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Sedation, usually transient, may occur during the initial period of therapy or whenever the dose is increased. Headache, asthenia, or weakness may be noted as early and transient symptoms. However, significant adverse effects due to methyldopa have been infrequent and this agent usually is well tolerated. The following adverse reactions have been reported and, within each category, are listed in order of decreasing severity.
Cardiovascular: Aggravation of angina pectoris, congestive heart failure, prolonged carotid sinus hypersensitivity, paradoxical pressor response with intravenous use, orthostatic hypotension (decrease daily dosage), edema and weight gain, bradycardia.
Nervous System/Psychiatric: Parkinsonism, Bell's palsy, decreased mental acuity, choreoathetotic movements, symptoms of cerebrovascular insufficiency, psychic disturbances including nightmares and reversible mild psychoses or depression, headache, sedation, asthenia or weakness, dizziness, lightheadedness, paresthesias.
Metabolic: Rise in BUN.
Respiratory: Nasal stuffiness.
Skin: Toxic epidermal necrolysis, rash.
Read the Methyldopate Hcl (methyldopate hydrochloride injection, solution) Side Effects Center for a complete guide to possible side effects »
When methyldopa is used with other antihypertensive drugs, potentiation of antihypertensive effect may occur. Patients should be followed carefully to detect side reactions or unusual manifestations of drug idiosyncrasy.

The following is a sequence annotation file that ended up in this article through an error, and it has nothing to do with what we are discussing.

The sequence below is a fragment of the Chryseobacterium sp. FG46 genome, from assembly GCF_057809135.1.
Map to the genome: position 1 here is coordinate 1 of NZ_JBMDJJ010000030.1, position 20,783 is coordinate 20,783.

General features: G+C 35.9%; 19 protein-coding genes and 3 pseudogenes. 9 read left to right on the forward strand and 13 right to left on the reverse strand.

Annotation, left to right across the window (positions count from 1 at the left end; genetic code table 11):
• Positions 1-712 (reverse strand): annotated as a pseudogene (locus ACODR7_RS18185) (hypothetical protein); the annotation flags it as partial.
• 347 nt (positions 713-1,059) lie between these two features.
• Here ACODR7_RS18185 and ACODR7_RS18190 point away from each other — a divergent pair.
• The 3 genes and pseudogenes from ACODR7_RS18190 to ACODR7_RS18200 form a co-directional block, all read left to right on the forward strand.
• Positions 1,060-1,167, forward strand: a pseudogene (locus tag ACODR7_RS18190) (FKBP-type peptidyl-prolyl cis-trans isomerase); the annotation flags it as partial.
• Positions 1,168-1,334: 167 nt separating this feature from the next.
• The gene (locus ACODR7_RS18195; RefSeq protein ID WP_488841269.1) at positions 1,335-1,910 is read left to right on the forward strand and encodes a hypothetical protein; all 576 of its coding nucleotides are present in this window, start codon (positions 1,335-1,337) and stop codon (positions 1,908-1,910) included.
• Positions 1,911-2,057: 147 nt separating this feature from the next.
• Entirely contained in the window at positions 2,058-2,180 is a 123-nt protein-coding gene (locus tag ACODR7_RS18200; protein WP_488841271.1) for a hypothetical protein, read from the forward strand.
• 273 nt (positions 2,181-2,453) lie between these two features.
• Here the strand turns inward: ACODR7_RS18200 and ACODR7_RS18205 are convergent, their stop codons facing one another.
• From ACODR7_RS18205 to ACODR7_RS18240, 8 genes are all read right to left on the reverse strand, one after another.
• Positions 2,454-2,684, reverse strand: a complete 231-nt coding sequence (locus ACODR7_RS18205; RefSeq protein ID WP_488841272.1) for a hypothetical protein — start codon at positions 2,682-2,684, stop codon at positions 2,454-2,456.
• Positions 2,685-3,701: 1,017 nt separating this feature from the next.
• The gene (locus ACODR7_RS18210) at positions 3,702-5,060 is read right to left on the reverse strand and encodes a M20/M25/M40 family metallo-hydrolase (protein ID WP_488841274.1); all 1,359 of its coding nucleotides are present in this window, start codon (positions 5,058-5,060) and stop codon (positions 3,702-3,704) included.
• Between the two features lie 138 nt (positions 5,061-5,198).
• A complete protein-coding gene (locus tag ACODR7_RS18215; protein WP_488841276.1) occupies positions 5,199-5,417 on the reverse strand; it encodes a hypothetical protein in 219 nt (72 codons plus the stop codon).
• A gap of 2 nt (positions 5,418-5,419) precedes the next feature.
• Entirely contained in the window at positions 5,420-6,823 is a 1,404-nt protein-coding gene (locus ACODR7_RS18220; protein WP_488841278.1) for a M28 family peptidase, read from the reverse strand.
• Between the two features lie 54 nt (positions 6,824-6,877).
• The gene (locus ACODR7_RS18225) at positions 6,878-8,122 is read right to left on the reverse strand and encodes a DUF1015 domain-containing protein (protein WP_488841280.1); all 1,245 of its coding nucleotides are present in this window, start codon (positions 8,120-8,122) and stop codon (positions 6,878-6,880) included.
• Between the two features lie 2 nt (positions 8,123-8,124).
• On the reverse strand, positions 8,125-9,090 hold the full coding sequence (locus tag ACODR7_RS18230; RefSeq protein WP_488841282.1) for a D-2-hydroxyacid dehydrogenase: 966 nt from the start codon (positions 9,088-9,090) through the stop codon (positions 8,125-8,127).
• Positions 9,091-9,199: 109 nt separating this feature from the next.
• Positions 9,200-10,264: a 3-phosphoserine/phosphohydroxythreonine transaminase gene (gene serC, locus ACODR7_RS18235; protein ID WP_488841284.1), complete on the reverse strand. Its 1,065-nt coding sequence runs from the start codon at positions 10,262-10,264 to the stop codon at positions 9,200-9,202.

Patients may require reduced doses of anesthetics when on methyldopa. If hypotension does occur during anesthesia, it usually can be controlled by vasopressors. The adrenergic receptors remain sensitive during treatment with methyldopa.
When methyldopa and lithium are given concomitantly the patient should be carefully monitored for symptoms of lithium toxicity. Read the circular for lithium preparations.
Monoamine oxidase (MAO) inhibitors: See CONTRAINDICATIONS.
Drug/Laboratory Test Interactions
Methyldopa may interfere with measurement of: urinary uric acid by the phosphotungstate method, serum creatinine by the alkaline picrate method, and SGOT by colorimetric methods. Interference with spectrophotometric methods for SGOT analysis has not been reported.
Since methyldopa causes fluorescence in urine samples at the same wavelengths as catecholamines, falsely high levels of urinary catecholamines may be reported. This will interfere with the diagnosis of pheochromocytoma. It is important to recognize this phenomenon before a patient with a possible pheochromocytoma is subjected to surgery. Methyldopa does not interfere with measurement of VMA (vanillylmandelic acid), a test for pheochromocytoma, by those methods which convert VMA to vanillin. Methyldopa is not recommended for the treatment of patients with pheochromocytoma. Rarely, when urine is exposed to air after voiding, it may darken because of breakdown of methyldopa or its metabolites.
Last reviewed on RxList: 8/11/2008
This monograph has been modified to include the generic and brand name in many instances.
Additional Methyldopate Hcl Information
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